Targeting Joint Engagement in Toddlers with ASD: What Predicts Sustained Engagement at Study Follow-up?

Poster Presentation
Thursday, May 10, 2018: 11:30 AM-1:30 PM
Hall Grote Zaal (de Doelen ICC Rotterdam)
A. J. Schlink1, L. M. Baczewski2, K. Sterrett3, C. Kasari4 and A. Gulsrud5, (1)UCLA Semel Institute for Neuroscience and Human Behavior, Los Angeles, CA, (2)Education, UCLA Center for Autism Research and Treatment, Los Angeles, CA, (3)University of California Los Angeles, Los Angeles, CA, (4)University of California, Los Angeles, Los Angeles, CA, (5)UCLA Semel Institute for Neuroscience & Human Behavior, Los Angeles, CA

Parent-mediated interventions for toddlers with autism spectrum disorder (ASD) can improve core social communication deficits such as joint engagement, and these improvements are maintained over time (Green et al., 2010; Kasari et al., 2015). Toddlers with ASD may receive intensive therapist-mediated behavioral intervention (BI), however, these approaches may not prioritize targeting specific core deficits of autism, like joint attention (Kasari et al., 2008). Given that toddlers often receive both parent-mediated intervention and BI concurrently, it is unclear whether one approach can better predict toddler outcomes of joint engagement after a research study is terminated.


The present study aimed to assess whether parent mediated intervention fidelity (JASPER) or behavioral intervention hours (treatment as usual) was more predictive of increased joint engagement in a group of young children with ASD at the study’s 6-month follow up.


The present study included 86 toddlers (range 22 – 36 months) with ASD and their primary caregiver. These dyads participated in an intervention trial comparing the effects of a parent-mediated JASPER intervention and a parent education counterpart on social communication outcomes. The primary outcome was time spent in joint engagement at the 6-month follow up coded from an unstructured parent child play interaction. Upon exiting study, toddlers returned to receiving behavioral intervention hours as usual. A multiple linear regression was calculated to predict child’s time joint engaged with the parent based on parent implementation fidelity and hours of behavioral intervention. This analysis controlled for autism severity (as measured by ADOS Clinical Severity Scores), IQ (Mullen developmental quotient), and time spent in the joint engagement state at exit. Insignificant predictors were excluded from presented analyses.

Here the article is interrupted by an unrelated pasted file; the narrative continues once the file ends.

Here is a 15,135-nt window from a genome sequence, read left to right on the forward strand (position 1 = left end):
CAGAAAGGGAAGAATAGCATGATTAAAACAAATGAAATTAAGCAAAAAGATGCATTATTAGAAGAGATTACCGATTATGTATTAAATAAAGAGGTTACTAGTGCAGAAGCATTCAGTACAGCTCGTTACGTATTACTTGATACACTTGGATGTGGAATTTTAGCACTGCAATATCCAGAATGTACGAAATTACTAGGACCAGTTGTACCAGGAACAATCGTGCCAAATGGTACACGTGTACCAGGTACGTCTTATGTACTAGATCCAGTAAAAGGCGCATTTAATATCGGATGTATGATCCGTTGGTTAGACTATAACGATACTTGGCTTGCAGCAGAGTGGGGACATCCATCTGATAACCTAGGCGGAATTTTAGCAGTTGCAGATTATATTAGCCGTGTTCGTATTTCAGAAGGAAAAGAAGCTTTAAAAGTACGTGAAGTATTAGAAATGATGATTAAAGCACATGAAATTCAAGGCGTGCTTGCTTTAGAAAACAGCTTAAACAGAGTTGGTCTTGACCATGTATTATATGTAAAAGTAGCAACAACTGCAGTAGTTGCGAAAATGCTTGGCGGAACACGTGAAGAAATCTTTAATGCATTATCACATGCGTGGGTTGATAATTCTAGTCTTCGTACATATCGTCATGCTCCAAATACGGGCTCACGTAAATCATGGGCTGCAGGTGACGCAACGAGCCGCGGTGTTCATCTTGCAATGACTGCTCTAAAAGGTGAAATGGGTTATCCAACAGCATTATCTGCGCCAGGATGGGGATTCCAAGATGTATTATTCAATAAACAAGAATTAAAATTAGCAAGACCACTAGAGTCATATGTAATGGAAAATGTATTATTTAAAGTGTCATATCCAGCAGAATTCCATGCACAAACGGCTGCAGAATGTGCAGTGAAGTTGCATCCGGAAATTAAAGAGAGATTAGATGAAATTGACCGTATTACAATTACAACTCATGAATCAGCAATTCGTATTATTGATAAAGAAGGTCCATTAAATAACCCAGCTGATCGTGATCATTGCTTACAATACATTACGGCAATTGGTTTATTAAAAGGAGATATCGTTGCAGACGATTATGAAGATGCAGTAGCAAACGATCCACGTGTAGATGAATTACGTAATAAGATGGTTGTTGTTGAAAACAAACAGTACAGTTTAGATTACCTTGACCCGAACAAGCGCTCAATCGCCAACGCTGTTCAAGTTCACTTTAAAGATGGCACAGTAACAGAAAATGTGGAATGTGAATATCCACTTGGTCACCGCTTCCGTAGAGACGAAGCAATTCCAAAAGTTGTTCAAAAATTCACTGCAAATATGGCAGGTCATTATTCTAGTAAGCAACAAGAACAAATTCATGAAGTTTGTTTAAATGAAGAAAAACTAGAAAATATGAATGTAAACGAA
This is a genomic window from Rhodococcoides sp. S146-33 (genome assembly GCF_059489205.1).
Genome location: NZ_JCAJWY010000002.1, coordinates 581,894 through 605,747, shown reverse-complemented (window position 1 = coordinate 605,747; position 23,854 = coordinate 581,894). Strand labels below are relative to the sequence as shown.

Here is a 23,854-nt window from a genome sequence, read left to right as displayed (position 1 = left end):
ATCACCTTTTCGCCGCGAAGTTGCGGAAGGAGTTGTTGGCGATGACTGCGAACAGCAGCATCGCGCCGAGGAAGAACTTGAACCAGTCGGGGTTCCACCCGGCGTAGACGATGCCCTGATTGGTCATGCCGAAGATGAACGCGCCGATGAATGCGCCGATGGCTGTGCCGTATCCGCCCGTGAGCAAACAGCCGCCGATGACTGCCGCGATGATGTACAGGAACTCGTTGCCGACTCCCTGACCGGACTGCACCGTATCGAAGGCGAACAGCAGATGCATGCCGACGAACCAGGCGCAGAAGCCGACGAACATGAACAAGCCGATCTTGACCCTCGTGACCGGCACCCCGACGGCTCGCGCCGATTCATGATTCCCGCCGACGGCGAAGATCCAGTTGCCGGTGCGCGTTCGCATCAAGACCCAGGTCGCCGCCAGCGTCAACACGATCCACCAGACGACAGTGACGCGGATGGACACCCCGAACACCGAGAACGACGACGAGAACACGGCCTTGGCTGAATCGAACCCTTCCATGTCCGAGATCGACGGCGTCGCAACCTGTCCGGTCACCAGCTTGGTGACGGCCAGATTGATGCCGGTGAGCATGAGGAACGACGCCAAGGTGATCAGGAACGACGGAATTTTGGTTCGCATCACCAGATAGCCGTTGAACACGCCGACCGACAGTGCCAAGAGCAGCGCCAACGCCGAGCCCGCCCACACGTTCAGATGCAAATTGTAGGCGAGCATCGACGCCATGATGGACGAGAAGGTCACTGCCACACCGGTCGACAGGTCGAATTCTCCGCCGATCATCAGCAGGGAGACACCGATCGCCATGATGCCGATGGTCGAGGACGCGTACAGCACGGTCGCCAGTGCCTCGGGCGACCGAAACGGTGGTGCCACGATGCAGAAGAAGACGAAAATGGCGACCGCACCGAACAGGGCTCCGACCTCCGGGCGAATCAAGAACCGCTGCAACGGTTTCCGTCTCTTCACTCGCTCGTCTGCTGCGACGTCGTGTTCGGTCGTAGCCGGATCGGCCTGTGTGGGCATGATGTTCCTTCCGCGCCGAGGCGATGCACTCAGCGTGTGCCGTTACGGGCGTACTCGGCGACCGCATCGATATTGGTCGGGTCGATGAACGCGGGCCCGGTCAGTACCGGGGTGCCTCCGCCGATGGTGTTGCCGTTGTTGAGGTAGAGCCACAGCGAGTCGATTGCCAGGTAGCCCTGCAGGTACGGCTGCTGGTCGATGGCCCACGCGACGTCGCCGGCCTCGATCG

Parents’ implementation fidelity uniquely predicted toddler’s time spent in joint engagement. Parents’ successful adherence to JASPER principles significantly predicted their toddlers’ increased time jointly engaged (t(61)=3.62, p<.005), while toddlers’ total hours of behavioral intervention during the follow-up period did not (t(61)=-0.59, p = .56). Additionally, ADOS severity and Mullen developmental quotient scores were not significant predictors of joint engagement outcomes. Toddlers’ time spent jointly engaged at exit predicted time spent jointly engaged at follow up (t(61)=3.56, p<.005), indicating maintenance of joint engagement outcomes across a 6-month span.


Parent’s use of JASPER strategies emerged as a significant predictor of toddler joint engagement at follow-up above and beyond the effect of hours of behavioral intervention received during the follow-up period. This suggests that merely more hours accrued across numerous community based behavioral interventions do not translate to better joint engagement. Parents’ implementation fidelity strongly predicted toddler’s time spent in joint engagement states, further supporting the benefit of brief, specific, parent-mediated interventions. The further use of targeted parent-mediated interventions has implications to greatly reduce time and money otherwise spent on other BI resources. These findings may have practical implications for clinicians who seek to recommend interventions that successfully predict gains in the skills most impacted by ASD. Future research should investigate feasibility and effects of other parent-mediated interventions targeting core deficits of autism.